Similarly, while it might seem contradictory, you'll get more productivity if people work less! Research by Sabine Sonnentag and colleagues has clearly shown that people perform better when they have recovered properly during vacations and in the evenings by doing things other than their work; those people who continued to think about work during this time were more fatigued and needed to put in more effort afterwards. 

Finally, we all know what it feels like to be stressed - you have so much on, or it is so difficult to do, or there are people who just drive you insane that you can't focus any more on what it is you are supposed to do! Stress reduces performance. The key message is: keep on top of your employee's workloads to make sure they are challenging but feasible and make sure external stressors are kept at bay. Again, it will help society's medical bills but it also helps your productivity.

4. Nurture diversity and ban discrimination. 
A diverse workforce can yield incredible benefits. You help society by employing people from non-traditional workforce populations, and you are also more likely to get increased creativity, innovation, flexibility and performance. But, and it's a big "but", these benefits only emerge when people feel safe. We all have biases that we are not aware of (try taking the implicit association test at implicit.harvard.edu) and these can have a big effect on behaviour and decisions unless you are aware of them. 


Productivity is one way of achieving organisational success, the other is improving competitiveness. Of course, the more productive you are, the more competitive you will be. But there are also some other ways you can improve your competitiveness. And again, these will help society as well!

1. Strong ethical values attracting Generation Y. 
Generation Y is the new workforce, entering workplaces and going through their first promotions. They are notorious in the media for being "out of sync" with the traditional organisation and for being difficult to please. So how do you compete to get the best Gen-Y talent? Well, we know that many of them have strong ethical values and that they believe that organisations should also have strong ethical values. Companies that meet these expectations are more likely to attract and keep this vibrant new population compared to organisations that focus solely on shareholder value.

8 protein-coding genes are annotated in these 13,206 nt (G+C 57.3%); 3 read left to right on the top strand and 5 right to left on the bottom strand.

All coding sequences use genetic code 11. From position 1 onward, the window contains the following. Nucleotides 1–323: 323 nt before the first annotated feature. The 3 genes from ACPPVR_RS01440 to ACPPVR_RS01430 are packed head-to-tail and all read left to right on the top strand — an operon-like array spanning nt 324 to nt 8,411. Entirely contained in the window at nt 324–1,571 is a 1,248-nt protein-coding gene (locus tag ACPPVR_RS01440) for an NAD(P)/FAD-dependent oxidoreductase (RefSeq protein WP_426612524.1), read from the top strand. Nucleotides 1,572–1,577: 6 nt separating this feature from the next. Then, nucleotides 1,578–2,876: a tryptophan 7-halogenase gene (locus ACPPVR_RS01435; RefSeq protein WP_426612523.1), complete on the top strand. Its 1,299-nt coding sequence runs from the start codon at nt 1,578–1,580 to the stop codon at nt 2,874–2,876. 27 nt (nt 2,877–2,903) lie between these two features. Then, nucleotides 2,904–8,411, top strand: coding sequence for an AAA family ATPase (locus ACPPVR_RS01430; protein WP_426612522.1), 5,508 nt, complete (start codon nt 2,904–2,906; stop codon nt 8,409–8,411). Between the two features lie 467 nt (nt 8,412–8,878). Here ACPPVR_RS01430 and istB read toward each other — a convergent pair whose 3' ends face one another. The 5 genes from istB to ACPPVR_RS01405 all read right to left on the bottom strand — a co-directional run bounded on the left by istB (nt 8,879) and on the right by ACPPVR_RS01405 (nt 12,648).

2. Community expectations to deal with climate change. 
Gen-Y are not the only ones who have expectations of today's organisations. In research conducted by myself, Matt Davis, Leeds University Business School, and Sally Russell, Griffith University, we found that people across the community, from 18 to 82 year olds, felt that organisations were most to blame for climate change and were to be held more responsible for dealing with climate change than the international community, state and local governments, individuals and families and environmental groups.

Companies that renege on this perceived obligation are likely to be thwarted by customers and suppliers, reducing their competitiveness; organisations who see this as an opportunity, on the other hand, are likely to be viewed positively and reap the associated rewards.


In the end, it comes down to thinking differently. We don't have to pit profits against society, they don't need to fight it out in boardrooms or in academe. Instead, let's aim for the symbiotic relationship - helping society can help organisational success, it's just a matter of putting it into practice.

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Email: research.lubs@leeds.ac.uk
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The views expressed in this article are those of the author and may not reflect the views of Leeds University business school or the University of Leeds.